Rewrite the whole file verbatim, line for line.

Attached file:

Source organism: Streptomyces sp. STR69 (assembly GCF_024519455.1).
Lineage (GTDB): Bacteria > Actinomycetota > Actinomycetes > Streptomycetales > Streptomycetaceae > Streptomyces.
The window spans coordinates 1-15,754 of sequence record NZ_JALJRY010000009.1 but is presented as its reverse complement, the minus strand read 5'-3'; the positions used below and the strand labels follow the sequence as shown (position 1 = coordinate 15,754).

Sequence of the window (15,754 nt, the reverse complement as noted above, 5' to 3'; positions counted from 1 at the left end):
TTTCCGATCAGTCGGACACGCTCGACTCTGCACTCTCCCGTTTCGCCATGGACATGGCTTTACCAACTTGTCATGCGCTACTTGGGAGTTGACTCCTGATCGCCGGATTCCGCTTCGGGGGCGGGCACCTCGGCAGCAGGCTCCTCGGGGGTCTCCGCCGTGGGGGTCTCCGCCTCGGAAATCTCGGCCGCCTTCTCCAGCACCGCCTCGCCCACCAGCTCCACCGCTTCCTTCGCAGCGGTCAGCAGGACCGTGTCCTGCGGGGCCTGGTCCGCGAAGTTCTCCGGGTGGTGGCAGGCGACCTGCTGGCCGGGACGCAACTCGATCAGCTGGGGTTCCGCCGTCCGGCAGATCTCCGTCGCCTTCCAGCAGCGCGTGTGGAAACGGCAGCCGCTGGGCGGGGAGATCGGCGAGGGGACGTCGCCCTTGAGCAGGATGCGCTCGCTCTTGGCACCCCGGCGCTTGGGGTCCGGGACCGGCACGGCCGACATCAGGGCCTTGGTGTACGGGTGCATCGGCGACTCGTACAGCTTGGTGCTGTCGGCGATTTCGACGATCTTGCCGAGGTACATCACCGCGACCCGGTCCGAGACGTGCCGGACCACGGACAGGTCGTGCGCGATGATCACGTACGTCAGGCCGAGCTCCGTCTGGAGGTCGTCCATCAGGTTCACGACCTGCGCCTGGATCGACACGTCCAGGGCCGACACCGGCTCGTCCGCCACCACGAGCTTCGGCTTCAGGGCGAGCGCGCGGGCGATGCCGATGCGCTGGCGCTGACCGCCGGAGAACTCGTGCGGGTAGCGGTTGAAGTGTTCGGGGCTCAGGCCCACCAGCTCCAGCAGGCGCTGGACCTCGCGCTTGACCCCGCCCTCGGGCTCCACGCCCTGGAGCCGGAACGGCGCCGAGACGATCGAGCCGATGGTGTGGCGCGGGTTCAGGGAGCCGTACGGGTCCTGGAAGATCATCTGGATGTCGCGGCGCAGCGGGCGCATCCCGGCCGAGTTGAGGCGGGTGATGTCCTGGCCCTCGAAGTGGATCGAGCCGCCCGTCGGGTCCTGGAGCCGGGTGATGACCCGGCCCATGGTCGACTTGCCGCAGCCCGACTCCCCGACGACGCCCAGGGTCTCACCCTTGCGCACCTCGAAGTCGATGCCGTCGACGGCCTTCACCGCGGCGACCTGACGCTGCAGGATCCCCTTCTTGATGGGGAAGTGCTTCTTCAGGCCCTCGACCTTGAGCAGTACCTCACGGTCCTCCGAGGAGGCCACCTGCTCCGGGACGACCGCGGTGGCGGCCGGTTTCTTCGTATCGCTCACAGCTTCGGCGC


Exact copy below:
Source organism: Streptomyces sp. STR69 (assembly GCF_024519455.1).
Lineage (GTDB): Bacteria > Actinomycetota > Actinomycetes > Streptomycetales > Streptomycetaceae > Streptomyces.
The window spans coordinates 1-15,754 of sequence record NZ_JALJRY010000009.1 but is presented as its reverse complement, the minus strand read 5'-3'; the positions used below and the strand labels follow the sequence as shown (position 1 = coordinate 15,754).

Sequence of the window (15,754 nt, the reverse complement as noted above, 5' to 3'; positions counted from 1 at the left end):
TTTCCGATCAGTCGGACACGCTCGACTCTGCACTCTCCCGTTTCGCCATGGACATGGCTTTACCAACTTGTCATGCGCTACTTGGGAGTTGACTCCTGATCGCCGGATTCCGCTTCGGGGGCGGGCACCTCGGCAGCAGGCTCCTCGGGGGTCTCCGCCGTGGGGGTCTCCGCCTCGGAAATCTCGGCCGCCTTCTCCAGCACCGCCTCGCCCACCAGCTCCACCGCTTCCTTCGCAGCGGTCAGCAGGACCGTGTCCTGCGGGGCCTGGTCCGCGAAGTTCTCCGGGTGGTGGCAGGCGACCTGCTGGCCGGGACGCAACTCGATCAGCTGGGGTTCCGCCGTCCGGCAGATCTCCGTCGCCTTCCAGCAGCGCGTGTGGAAACGGCAGCCGCTGGGCGGGGAGATCGGCGAGGGGACGTCGCCCTTGAGCAGGATGCGCTCGCTCTTGGCACCCCGGCGCTTGGGGTCCGGGACCGGCACGGCCGACATCAGGGCCTTGGTGTACGGGTGCATCGGCGACTCGTACAGCTTGGTGCTGTCGGCGATTTCGACGATCTTGCCGAGGTACATCACCGCGACCCGGTCCGAGACGTGCCGGACCACGGACAGGTCGTGCGCGATGATCACGTACGTCAGGCCGAGCTCCGTCTGGAGGTCGTCCATCAGGTTCACGACCTGCGCCTGGATCGACACGTCCAGGGCCGACACCGGCTCGTCCGCCACCACGAGCTTCGGCTTCAGGGCGAGCGCGCGGGCGATGCCGATGCGCTGGCGCTGACCGCCGGAGAACTCGTGCGGGTAGCGGTTGAAGTGTTCGGGGCTCAGGCCCACCAGCTCCAGCAGGCGCTGGACCTCGCGCTTGACCCCGCCCTCGGGCTCCACGCCCTGGAGCCGGAACGGCGCCGAGACGATCGAGCCGATGGTGTGGCGCGGGTTCAGGGAGCCGTACGGGTCCTGGAAGATCATCTGGATGTCGCGGCGCAGCGGGCGCATCCCGGCCGAGTTGAGGCGGGTGATGTCCTGGCCCTCGAAGTGGATCGAGCCGCCCGTCGGGTCCTGGAGCCGGGTGATGACCCGGCCCATGGTCGACTTGCCGCAGCCCGACTCCCCGACGACGCCCAGGGTCTCACCCTTGCGCACCTCGAAGTCGATGCCGTCGACGGCCTTCACCGCGGCGACCTGACGCTGCAGGATCCCCTTCTTGATGGGGAAGTGCTTCTTCAGGCCCTCGACCTTGAGCAGTACCTCACGGTCCTCCGAGGAGGCCACCTGCTCCGGGACGACCGCGGTGGCGGCCGGTTTCTTCGTATCGCTCACAGCTTCGGCGC